The Assyrian Cavalry’s Rise to Prominence, Part 1

The Assyrian Cavalry’s Rise to Prominence, Part 1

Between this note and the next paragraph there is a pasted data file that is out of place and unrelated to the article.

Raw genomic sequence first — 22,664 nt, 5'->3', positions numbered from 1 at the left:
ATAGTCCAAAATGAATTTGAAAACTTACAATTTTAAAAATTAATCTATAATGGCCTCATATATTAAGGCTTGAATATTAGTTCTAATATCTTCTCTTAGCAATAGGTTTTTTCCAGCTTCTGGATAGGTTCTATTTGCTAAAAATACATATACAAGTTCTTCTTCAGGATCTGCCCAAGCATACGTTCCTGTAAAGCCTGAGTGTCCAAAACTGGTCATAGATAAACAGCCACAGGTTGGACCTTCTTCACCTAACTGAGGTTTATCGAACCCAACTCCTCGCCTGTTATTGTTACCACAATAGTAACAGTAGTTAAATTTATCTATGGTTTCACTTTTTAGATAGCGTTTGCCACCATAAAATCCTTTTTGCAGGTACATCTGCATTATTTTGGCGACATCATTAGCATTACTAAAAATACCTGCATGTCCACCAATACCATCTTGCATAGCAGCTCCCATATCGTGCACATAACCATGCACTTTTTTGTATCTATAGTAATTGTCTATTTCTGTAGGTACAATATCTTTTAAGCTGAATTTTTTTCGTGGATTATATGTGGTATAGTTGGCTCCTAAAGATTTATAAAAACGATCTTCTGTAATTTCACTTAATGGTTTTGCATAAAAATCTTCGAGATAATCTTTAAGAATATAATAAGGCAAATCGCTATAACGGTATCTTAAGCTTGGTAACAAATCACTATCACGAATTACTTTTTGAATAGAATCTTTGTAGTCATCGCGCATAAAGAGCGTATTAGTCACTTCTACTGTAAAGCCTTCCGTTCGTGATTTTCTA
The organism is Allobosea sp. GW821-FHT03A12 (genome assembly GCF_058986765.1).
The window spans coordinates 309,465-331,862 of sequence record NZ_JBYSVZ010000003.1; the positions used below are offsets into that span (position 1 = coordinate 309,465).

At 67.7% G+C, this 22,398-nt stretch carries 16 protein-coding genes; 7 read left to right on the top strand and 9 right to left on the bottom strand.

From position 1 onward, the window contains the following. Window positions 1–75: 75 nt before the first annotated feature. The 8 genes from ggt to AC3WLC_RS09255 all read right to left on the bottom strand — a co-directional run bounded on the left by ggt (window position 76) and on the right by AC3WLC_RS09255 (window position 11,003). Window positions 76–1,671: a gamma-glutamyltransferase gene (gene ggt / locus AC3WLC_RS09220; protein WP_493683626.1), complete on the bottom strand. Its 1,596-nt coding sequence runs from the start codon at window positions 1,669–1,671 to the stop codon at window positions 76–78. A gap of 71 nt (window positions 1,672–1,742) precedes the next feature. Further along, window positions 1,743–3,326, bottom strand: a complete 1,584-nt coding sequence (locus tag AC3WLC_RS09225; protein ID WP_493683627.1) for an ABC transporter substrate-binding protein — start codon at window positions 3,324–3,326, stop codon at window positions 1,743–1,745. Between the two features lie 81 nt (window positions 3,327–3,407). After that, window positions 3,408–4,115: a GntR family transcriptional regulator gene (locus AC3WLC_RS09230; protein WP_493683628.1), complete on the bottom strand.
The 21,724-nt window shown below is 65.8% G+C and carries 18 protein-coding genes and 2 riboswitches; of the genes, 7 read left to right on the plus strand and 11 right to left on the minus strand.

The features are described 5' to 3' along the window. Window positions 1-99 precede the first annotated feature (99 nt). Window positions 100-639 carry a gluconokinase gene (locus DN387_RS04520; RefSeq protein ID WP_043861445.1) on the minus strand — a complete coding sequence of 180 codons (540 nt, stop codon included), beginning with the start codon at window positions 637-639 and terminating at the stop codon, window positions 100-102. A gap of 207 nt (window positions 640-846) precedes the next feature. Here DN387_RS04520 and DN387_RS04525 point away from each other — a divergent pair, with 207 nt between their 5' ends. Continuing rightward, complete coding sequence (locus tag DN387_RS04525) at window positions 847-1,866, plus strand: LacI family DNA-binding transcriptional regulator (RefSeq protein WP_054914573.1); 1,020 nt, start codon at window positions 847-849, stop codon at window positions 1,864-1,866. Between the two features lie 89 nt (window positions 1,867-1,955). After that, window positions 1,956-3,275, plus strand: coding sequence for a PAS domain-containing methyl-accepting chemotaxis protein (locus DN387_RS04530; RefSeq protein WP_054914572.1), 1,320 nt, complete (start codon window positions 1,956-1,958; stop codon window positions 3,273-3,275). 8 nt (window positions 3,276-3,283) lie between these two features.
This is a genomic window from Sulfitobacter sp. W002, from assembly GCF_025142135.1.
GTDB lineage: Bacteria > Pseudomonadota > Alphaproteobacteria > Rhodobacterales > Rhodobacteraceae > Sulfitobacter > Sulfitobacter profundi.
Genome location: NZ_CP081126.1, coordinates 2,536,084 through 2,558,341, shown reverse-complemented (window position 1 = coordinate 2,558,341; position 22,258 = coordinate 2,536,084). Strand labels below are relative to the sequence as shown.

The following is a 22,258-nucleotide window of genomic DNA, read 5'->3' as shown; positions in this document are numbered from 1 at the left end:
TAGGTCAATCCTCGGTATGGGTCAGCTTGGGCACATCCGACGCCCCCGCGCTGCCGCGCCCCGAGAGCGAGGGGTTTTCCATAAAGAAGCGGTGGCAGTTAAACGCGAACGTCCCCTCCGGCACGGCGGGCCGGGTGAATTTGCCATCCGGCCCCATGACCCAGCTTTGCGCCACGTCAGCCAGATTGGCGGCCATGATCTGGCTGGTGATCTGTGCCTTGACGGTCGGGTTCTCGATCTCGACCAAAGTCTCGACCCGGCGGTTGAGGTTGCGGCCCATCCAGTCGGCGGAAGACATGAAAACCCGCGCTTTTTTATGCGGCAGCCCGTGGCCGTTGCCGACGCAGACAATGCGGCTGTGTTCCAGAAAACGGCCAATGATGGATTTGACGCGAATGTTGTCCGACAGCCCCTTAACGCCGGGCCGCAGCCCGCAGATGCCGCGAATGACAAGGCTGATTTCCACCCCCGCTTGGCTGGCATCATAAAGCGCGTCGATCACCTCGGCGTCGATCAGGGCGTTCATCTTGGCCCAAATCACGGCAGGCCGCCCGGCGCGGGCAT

Extensive investigation is required when writing an historical novel and we devoted countless hours striving to make our narration of the events taking place in The Black Angel of the Lord as accurate as possible. To save the story from becoming a history lesson, large portions of historical details had to be omitted from the final draft of the book. Too much information can also cause a drifting away from the story line and no one wants that. However, we think our readers might find some of the investigation most interesting so we incorporated some of that research into informative blogs. Assyrian dominated what we now call the Middle East during much of the 8th and 7th centuries B.C.E. One of the most important factors in their success was their understanding of how to maintain a superior cavalry. Such capabilities are comparable to the U.S.A. supremacy over the skies today. Around 708 B.C.E., the Assyrians found themselves in a situation where their cavalry’s superiority was seriously challenged. The king of Babylonia, Merodach-baladan, was exiled due to his revolt against Assyrian control. Still, he continued his rebellious behavior from exile, rebutting Assyrian authority and demanding that his country should be second to no other. The hostility between the two nations escalated and led to war. Sargon II, King of Assyria, called for a council meeting with his military leaders. He selected his son, Prince Sennacherib, and his son’s high ranking officer companion, Holofernes, over all other military officers to march the Assyrian army into Babylonia and stamp out all civil unrest by whatever means necessary. Not every general at the meeting approved of the king’s decision; nevertheless, they supported his choice. King Sargon’s motivation in selecting Sennacherib and Holofernes to lead the army was to provide his favorite son an opportunity to gain the recognition needed for a future king, with a trusted and highly skilled new leader of military men at his side. While the Assyrian army confidently prepared for war with Babylonia, the self-proclaimed Babylonian king, Merodach-baladan attempted to unite the Babylonian states against Assyria, but failed. He was at a huge disadvantage primarily because forty percent of the combined Babylonian states called for neutrality with Assyria. Merodach-baladan knew a strong cavalry could dictate the outcome of a battle and, through a valiant effort of negotiation, he was able to persuade the neutral states to relinquish their cavalry riders for a handsome payment. The neutral states left the decision to the horsemen: ride with Merodach-baladan for pay, or stay neutral. Overwhelmingly, the decision was to join the exiled king.  Merodach-baladan, now convinced that he had the upper hand with his newly-rebuilt cavalry called ‘the men of iron,’ eagerly...

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